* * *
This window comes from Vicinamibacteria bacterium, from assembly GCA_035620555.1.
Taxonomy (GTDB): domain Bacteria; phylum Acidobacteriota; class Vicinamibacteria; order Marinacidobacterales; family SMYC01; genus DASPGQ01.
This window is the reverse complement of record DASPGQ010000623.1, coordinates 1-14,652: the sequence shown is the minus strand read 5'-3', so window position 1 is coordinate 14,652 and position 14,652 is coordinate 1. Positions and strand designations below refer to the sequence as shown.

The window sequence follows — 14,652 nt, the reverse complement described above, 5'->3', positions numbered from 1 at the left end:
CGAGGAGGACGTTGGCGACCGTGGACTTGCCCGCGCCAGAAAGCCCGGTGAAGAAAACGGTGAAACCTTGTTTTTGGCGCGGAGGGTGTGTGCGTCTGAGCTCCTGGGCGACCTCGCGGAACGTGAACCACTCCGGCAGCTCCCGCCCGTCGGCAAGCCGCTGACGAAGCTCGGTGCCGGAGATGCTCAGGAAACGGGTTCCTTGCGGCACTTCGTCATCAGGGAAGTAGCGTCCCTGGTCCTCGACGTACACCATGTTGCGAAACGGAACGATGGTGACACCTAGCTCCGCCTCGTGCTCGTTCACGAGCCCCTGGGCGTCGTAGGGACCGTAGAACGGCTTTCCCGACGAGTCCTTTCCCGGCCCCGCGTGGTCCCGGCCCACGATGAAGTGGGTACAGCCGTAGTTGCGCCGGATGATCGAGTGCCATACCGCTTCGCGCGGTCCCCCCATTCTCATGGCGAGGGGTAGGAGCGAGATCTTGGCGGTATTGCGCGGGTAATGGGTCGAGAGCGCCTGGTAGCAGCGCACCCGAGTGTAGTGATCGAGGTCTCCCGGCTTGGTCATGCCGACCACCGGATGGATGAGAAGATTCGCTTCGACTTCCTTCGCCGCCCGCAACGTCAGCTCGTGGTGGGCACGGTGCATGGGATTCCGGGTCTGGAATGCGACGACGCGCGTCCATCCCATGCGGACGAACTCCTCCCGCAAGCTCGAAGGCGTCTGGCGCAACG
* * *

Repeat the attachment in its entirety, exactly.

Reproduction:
This window comes from Vicinamibacteria bacterium, from assembly GCA_035620555.1.
Taxonomy (GTDB): domain Bacteria; phylum Acidobacteriota; class Vicinamibacteria; order Marinacidobacterales; family SMYC01; genus DASPGQ01.
This window is the reverse complement of record DASPGQ010000623.1, coordinates 1-14,652: the sequence shown is the minus strand read 5'-3', so window position 1 is coordinate 14,652 and position 14,652 is coordinate 1. Positions and strand designations below refer to the sequence as shown.

The window sequence follows — 14,652 nt, the reverse complement described above, 5'->3', positions numbered from 1 at the left end:
CGAGGAGGACGTTGGCGACCGTGGACTTGCCCGCGCCAGAAAGCCCGGTGAAGAAAACGGTGAAACCTTGTTTTTGGCGCGGAGGGTGTGTGCGTCTGAGCTCCTGGGCGACCTCGCGGAACGTGAACCACTCCGGCAGCTCCCGCCCGTCGGCAAGCCGCTGACGAAGCTCGGTGCCGGAGATGCTCAGGAAACGGGTTCCTTGCGGCACTTCGTCATCAGGGAAGTAGCGTCCCTGGTCCTCGACGTACACCATGTTGCGAAACGGAACGATGGTGACACCTAGCTCCGCCTCGTGCTCGTTCACGAGCCCCTGGGCGTCGTAGGGACCGTAGAACGGCTTTCCCGACGAGTCCTTTCCCGGCCCCGCGTGGTCCCGGCCCACGATGAAGTGGGTACAGCCGTAGTTGCGCCGGATGATCGAGTGCCATACCGCTTCGCGCGGTCCCCCCATTCTCATGGCGAGGGGTAGGAGCGAGATCTTGGCGGTATTGCGCGGGTAATGGGTCGAGAGCGCCTGGTAGCAGCGCACCCGAGTGTAGTGATCGAGGTCTCCCGGCTTGGTCATGCCGACCACCGGATGGATGAGAAGATTCGCTTCGACTTCCTTCGCCGCCCGCAACGTCAGCTCGTGGTGGGCACGGTGCATGGGATTCCGGGTCTGGAATGCGACGACGCGCGTCCATCCCATGCGGACGAACTCCTCCCGCAAGCTCGAAGGCGTCTGGCGCAACG